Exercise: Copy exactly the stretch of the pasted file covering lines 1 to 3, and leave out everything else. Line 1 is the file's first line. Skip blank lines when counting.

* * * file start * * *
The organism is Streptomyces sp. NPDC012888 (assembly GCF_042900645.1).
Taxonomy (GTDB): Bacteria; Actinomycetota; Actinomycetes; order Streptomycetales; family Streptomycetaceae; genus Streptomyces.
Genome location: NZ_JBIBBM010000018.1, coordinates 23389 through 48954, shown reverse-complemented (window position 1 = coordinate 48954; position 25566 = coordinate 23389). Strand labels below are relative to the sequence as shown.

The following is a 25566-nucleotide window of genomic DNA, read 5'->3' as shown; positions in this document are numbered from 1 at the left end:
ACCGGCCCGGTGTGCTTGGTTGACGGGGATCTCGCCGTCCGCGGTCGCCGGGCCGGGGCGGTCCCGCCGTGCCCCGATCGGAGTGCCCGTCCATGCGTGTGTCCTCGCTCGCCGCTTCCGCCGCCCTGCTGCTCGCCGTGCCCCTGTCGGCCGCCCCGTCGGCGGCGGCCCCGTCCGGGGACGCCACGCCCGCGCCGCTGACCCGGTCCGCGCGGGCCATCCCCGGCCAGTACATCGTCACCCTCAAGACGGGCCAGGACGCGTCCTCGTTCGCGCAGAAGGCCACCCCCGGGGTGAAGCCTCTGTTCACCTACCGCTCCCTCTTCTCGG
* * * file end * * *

The organism is Streptomyces sp. NPDC012888 (assembly GCF_042900645.1).
Taxonomy (GTDB): Bacteria; Actinomycetota; Actinomycetes; order Streptomycetales; family Streptomycetaceae; genus Streptomyces.
Genome location: NZ_JBIBBM010000018.1, coordinates 23389 through 48954, shown reverse-complemented (window position 1 = coordinate 48954; position 25566 = coordinate 23389). Strand labels below are relative to the sequence as shown.